PRUNING FRUIT TREES. Sciences, on the 16th of June, a very interesting We deprecate the old practice of trimming fruit communication was read from M. Thilorier, a trees in autumn, winter or spring. Vegetation beskilful chemist, who exhibited to the Academy | ing dormant, the tree can make no speedy effort the apparatus by which he procured a litre (a to cover the wounds inflicted by the knife and quart) of liquid carbonic acid in a few seconds. saw. These wounds, exposed to searching The properties of this substance, he observed, winds, and a scorching sun, become diseases, and have been but little examined, chiefly because it ofien bring on premature decay. Besides, an atrequires to be confined in close vessels, hermeti- tentive observer must have noticed, that whenever cally sealed, and capable of resisting a great pres-pruning is performed in the spring, three shoots sure. It surpasses all known bodies in the expan- are often thrown out where one has been cut away, sion and contraction which it undergoes from given so that the very evil which it is intended to remevariations of temperature; from 32 to 86° fahren-dy, a redundancy of useless spray, is increased heit, a column of the liquified gas is elongated one- rather than diminished. If pruning is performed half. With the same change of temperature, al in summer, after the first growth, say in the first similar column of air is only elongated one-eighth. fifteen days in July, or the last seven in June, the This enormous dilation, M. Thilorier thinks, will, tree then abounds in elaborated sap, the wounds in future, afford the elements of a moving pow- are speedily healed, and amply protected, by the er infinitely more effective, as well as economical, foliage, from the malign influence of the sun and than that which is derived from the expansion of winds. We have remarked in successive years, vapor.

and the fact is noticed by others, that when a tree

is pruned in summer, there are very seldom any From the Cultivator. sprouts seen to shoot from the parts where the ROOT CULTURE,

knife and saw have been employed. If the reader Presents many advantages to the stock farmer.

will try the experiment of summer pruning upon Roots are less exhausting to the soil than grain;

a few trees, we have little doubt he will agree with they are admirably fitted to form a part of a course

? us, that it has a decided preference over that perof crops; are very beneficial in pulverizing the

formed in any other season. The grand error of soil; afford abundance of food for fárm stock; may

our farmers consists in not pruning at all, or only at be substituted for grain; and serve to augment and

long intervals, when it becomes necessary to take improve the valuable product of the cattle yard.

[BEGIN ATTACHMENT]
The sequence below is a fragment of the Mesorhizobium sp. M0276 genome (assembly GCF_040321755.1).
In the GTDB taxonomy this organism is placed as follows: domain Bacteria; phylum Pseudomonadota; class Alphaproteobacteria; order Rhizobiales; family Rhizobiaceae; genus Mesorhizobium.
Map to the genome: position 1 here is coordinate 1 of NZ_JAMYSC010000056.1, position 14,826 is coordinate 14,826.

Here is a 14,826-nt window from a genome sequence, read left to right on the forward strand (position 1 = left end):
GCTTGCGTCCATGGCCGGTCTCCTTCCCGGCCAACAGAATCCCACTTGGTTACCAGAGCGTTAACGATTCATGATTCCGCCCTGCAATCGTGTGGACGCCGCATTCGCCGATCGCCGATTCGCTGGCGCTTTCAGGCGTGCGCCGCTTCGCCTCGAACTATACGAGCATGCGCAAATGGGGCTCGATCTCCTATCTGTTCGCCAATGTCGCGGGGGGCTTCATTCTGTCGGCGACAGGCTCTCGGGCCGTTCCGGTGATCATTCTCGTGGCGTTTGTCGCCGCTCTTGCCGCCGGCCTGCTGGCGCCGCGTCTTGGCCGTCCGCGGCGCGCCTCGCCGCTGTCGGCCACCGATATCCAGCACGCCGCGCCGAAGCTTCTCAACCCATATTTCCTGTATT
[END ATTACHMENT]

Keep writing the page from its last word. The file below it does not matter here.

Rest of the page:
out large limbs, and in doing this, the axe is too An acre of ground, under good culture, will pro

often employed, which mangles the trees so badly duce, on a fair average, twenty tons of Swedish

that they seldom fully recover from it. Pruning turnips, mangel wurtzel, carrots, parsnips or pota

should be performed annually, while the limbs to toes. Supposing a lean animal to consume one

be taken off, and the spray, are small. The opbushel a day, and a fattening animal two bushels, eration is then trifling and safe, and the wounds the produce of an acre will then subsist three lean speedily heal. We want no better evidence of a bullocks 110 days, nearly the period of our winter,

slovenly farmer, than to see his fruit trees so enand three fattening ones 55 days.-We merels veloped with suckers as to renderit doubtful which assume thése as reasonable data, and ask, if the is the parent-a case which, bating a little fiction, result does not prove the profitableness of their cul

of their cul) is often witnessed by the traveller. ture. But we are not permitted to doubt upon this subject, if we credit the testimony of those

From the New York Star. who have tried them, and whose continuance in the culture is the best proof of their value. Roots

A NEWLY DISCOVERED CEMENT. enter largely into the system of Flemish husban- Mr. Ohadiah Parker, a native of New Hampdry, which has been extolled as interior to none shire, and for many years past a respectable resiother, and in many parts of Great Britain, turnips dent in Onondaga county, in our state, and now in are considered the basis of profitable farming. In this city, has, after numerous experiments, disour country, root culture is winning its way to no- covered a composition stucco or cementwhich, tice and to favor. Few who have managed it ju- from a state of liquid mortar, hardens in a few